Maria Galina’s Медведки (Mole Crickets) is not, alas, a novel
about entomology, though there are superficial metaphorical similarities
between the nocturnal, burrowing mole cricket and the novel’s narrator, a man who calls himself an editor and lives alone in a rented dacha somewhere in the vicinity of the Black Sea. Galina incorporates plenty of humor as she patches together slivers
of various genres—particularly fantasy and picaresque—to examine identity and
family, storytelling and mythmaking, truth and invention.
|Richard Lydekker's life history of the mole cricket from |
The Royal Natural History, 1879. (via Wikipedia)
- Mole Crickets is a finalist for the 2012 Big Book award.
- Mole Crickets was named book of the year (written by a Russian author) on the site Fantlab.
- Медведки is available online on Журнальный зал (beginning) (end) and Bookmate (here).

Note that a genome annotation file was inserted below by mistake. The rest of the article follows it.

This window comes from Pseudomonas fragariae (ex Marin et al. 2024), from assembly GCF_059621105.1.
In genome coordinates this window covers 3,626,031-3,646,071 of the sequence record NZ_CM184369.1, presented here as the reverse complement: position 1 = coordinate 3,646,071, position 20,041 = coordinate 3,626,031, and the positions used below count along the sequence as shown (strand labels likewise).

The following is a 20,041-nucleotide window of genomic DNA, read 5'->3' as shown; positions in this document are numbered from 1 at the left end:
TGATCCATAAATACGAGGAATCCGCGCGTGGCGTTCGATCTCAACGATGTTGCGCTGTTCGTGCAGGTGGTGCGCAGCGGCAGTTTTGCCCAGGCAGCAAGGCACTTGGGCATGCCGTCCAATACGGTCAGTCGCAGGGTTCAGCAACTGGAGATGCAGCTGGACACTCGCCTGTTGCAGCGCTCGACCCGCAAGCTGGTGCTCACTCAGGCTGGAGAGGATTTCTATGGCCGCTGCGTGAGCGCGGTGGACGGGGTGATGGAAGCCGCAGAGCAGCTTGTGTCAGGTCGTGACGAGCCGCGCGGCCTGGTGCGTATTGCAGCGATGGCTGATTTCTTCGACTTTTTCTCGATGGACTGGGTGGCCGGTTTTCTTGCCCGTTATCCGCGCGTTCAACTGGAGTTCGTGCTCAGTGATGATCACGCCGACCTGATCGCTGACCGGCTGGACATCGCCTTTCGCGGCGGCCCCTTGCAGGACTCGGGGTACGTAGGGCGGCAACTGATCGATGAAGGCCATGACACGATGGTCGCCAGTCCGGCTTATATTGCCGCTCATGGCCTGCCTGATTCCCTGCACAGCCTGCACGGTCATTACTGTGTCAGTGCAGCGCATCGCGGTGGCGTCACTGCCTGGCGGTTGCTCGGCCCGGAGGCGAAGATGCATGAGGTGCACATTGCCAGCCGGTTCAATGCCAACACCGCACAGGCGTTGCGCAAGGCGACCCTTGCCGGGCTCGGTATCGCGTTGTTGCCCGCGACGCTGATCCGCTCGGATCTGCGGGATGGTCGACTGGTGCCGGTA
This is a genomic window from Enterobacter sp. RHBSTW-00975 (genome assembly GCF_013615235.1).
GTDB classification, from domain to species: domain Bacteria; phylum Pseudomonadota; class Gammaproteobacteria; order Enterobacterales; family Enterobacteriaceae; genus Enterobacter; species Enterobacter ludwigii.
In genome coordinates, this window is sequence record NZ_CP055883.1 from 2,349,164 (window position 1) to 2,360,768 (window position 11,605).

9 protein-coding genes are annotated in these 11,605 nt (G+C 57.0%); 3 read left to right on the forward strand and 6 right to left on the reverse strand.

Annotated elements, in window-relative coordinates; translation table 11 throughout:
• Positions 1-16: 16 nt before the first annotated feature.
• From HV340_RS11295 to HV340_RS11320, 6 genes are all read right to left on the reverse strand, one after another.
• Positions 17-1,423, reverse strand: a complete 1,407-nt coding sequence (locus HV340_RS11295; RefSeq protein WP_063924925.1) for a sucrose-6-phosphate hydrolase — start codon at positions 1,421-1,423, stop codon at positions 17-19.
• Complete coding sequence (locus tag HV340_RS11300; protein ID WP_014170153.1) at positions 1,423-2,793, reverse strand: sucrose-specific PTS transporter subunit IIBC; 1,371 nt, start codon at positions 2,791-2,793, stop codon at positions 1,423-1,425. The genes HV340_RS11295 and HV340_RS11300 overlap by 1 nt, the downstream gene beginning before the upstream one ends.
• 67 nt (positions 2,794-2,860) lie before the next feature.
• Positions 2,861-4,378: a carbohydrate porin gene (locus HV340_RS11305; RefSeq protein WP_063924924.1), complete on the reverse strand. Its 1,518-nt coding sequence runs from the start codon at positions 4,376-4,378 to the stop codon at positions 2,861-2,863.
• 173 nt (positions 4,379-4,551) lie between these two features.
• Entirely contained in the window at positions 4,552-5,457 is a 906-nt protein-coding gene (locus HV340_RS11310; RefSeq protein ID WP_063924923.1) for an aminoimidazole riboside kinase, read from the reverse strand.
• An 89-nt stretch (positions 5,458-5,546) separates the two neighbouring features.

- Amanda Love Darragh won the Rossica Prize for her translation of Galina’s Гиви и Шендерович, known in English as Iramifications and available from Glas.
Up Next: Dmitrii Danilov’s Чёрный и зелёный (Black and Green), a novella about a tea salesman that overshadowed Mole Crickets because I loved it so much. Then short stories galore and Dmitrii Lipskerov’s 40 лет Чанчжоэ (The Forty Years of Chanchzhoeh), which I was surprised to find on my local Russian grocery store’s tiny shelf of used books along with Viktor Pelevin’s Чапаев и пустотa, known in English as Buddha’s Little Finger. A nice consolation purchase since they’d sold out of my beloved halva in chocolate.